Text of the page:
Laura Ediger, Associate Director, BSR

Private equity investments in Asia are not yet providing the returns that optimistic fund managers and investors were looking for, and with the slowdown in IPOs, much of the discussion at last week’s Private Equity Investment Forum in Hong Kong was about exit options. Trade sales are proving to be an important alternative, but the shift from IPOs to trade buyers doesn’t necessarily mean less emphasis on environmental, social, and corporate governance (ESG). While trade sales typically take advantage of growth opportunities, according to a recent report from Principles for Responsible Investment (PRI), many are also looking at management of ESG issues as a factor in deal decisions and negotiations.

In the absence of a quick flip, general partners are also talking more about earning value through long-term management—not looking for returns in just three years but more like 10. Derek Sulger from Lunar Capital spoke about his fund’s focus on "intensive operational" investments. Lunar Capital works closely with their portfolio companies to build a strong culture of accountability and good governance, including simple things like conducting regular board meetings. These efforts are being rewarded through both improved company performance, and also through reduction of reputational risk.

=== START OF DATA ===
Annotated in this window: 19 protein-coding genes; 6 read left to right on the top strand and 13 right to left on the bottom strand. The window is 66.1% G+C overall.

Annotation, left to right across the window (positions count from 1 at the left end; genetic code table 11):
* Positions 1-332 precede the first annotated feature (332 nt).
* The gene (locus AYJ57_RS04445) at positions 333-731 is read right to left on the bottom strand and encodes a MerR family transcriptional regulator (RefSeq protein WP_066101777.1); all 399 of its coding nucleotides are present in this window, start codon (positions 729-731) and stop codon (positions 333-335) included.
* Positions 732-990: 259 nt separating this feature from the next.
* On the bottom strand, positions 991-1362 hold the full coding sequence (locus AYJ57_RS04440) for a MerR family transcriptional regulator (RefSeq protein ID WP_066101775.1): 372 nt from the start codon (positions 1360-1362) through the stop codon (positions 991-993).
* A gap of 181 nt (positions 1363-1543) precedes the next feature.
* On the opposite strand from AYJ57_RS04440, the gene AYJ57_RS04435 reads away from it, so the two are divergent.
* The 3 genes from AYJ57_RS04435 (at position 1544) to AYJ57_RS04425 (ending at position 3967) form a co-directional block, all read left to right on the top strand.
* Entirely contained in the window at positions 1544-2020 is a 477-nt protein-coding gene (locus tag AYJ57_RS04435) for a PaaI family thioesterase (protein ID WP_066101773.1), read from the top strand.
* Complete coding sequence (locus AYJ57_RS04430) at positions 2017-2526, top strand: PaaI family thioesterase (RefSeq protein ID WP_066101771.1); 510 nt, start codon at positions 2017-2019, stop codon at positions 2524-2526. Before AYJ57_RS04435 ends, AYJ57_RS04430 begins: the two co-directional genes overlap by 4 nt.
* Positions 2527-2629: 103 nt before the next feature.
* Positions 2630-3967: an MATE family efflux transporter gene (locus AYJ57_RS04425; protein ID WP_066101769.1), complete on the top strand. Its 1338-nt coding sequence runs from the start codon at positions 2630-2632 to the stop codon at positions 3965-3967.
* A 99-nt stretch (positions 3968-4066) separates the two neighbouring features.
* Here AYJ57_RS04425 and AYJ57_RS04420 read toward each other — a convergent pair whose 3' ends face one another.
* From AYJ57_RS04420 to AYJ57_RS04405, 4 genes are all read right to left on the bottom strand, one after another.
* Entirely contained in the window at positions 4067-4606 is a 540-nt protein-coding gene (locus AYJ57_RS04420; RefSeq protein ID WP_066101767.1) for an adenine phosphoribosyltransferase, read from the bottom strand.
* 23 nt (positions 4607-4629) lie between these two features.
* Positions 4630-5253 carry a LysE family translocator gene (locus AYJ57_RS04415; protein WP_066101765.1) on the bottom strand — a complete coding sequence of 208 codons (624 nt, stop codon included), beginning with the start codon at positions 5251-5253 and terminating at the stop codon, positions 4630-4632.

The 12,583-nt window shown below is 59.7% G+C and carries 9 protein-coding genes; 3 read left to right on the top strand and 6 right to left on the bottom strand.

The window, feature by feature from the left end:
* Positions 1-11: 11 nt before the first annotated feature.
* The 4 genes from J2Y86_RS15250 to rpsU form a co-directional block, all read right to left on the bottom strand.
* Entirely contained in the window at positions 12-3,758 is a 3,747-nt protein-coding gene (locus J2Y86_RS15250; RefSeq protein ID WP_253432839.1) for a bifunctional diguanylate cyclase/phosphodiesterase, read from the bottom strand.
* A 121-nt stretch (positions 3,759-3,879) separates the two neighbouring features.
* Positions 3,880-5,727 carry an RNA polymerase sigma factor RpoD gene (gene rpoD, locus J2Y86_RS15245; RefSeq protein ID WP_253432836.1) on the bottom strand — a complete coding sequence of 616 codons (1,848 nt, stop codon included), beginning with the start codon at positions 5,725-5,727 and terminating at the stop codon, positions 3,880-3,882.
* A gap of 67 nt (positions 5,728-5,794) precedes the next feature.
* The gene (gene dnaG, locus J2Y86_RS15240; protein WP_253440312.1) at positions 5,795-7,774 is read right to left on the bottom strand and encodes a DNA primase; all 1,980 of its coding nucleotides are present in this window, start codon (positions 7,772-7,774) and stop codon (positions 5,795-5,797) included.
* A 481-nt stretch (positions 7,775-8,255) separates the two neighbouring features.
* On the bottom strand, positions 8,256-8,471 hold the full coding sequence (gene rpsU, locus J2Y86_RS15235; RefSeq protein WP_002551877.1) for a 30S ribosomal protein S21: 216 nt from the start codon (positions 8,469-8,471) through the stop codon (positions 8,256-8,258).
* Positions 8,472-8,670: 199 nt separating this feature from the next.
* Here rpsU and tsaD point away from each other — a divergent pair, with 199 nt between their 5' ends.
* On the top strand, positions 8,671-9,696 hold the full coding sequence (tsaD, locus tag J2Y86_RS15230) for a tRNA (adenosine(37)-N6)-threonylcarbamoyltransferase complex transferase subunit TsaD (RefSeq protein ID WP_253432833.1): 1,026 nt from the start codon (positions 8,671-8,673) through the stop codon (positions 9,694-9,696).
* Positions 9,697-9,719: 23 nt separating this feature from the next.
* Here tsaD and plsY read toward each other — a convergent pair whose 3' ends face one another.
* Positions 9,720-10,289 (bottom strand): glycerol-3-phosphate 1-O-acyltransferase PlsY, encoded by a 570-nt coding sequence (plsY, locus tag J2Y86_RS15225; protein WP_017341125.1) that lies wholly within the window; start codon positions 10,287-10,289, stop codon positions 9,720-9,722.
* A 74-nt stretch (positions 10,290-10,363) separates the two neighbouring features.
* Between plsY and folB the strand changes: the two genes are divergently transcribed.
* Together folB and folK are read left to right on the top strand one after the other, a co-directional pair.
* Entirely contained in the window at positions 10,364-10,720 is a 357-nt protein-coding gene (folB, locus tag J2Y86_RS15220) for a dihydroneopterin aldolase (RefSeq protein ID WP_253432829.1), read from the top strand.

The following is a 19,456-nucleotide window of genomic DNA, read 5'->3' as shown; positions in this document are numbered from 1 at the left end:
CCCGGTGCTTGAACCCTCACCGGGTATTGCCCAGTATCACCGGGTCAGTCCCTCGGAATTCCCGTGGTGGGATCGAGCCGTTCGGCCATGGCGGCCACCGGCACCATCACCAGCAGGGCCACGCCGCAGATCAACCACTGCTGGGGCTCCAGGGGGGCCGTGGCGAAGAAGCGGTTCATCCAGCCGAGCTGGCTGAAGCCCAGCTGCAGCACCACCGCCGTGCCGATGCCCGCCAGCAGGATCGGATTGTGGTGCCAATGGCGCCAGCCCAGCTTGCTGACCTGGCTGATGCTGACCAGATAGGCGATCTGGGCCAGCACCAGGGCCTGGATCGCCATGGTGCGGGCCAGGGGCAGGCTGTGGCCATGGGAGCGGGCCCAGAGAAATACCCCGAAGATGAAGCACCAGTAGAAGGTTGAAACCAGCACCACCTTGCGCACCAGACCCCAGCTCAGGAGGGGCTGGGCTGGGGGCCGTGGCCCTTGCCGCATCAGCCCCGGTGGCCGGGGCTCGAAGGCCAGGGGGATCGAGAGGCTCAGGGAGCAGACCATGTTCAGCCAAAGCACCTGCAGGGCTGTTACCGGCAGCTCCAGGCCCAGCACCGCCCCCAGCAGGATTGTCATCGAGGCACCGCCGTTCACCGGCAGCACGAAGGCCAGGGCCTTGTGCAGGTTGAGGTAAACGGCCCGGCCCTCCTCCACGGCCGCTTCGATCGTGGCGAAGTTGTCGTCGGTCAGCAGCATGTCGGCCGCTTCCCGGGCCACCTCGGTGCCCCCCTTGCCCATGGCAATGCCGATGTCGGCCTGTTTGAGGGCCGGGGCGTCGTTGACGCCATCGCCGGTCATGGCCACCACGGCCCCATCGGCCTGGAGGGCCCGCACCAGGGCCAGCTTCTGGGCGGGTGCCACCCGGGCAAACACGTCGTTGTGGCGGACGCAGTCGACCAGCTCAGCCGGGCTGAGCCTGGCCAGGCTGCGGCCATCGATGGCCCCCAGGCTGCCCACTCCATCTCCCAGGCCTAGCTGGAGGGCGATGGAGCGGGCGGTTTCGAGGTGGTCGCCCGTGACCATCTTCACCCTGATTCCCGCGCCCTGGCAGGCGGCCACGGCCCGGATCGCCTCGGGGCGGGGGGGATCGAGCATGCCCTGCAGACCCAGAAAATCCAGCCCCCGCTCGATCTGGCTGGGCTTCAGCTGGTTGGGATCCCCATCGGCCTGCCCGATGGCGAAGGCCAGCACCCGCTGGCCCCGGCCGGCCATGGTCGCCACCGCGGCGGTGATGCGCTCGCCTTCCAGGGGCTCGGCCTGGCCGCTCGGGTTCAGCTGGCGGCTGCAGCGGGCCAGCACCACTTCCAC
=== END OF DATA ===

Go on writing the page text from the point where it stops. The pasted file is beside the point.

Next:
For consumer-oriented companies in China, reputational risk is of increasing concern as public awareness and access to information grow. For example, iPhone users can now download an app called "China Survival Guide" (中国 求生手册), which lists and rates different products based on food scandals. Similarly, Weibo (the popular Chinese microblog service) has become an incredibly efficient mechanism for rapidly spreading news, whether true or false. For the last four years, BSR has been conducting media analysis of portfolio companies in China to help investors evaluate and manage risk by understanding company performance as well as public perceptions.

Another speaker mentioned that while it’s not easy to directly track the financial value of effective management of ESG issues within a company, it’s hard to find a company that has excellent performance on ESG but is falling apart on the operational side—not causality but correlation. And while trade sales and longer-term management prevail, the incentives are aligned for investors to implement and expect robust ESG management as part of the package.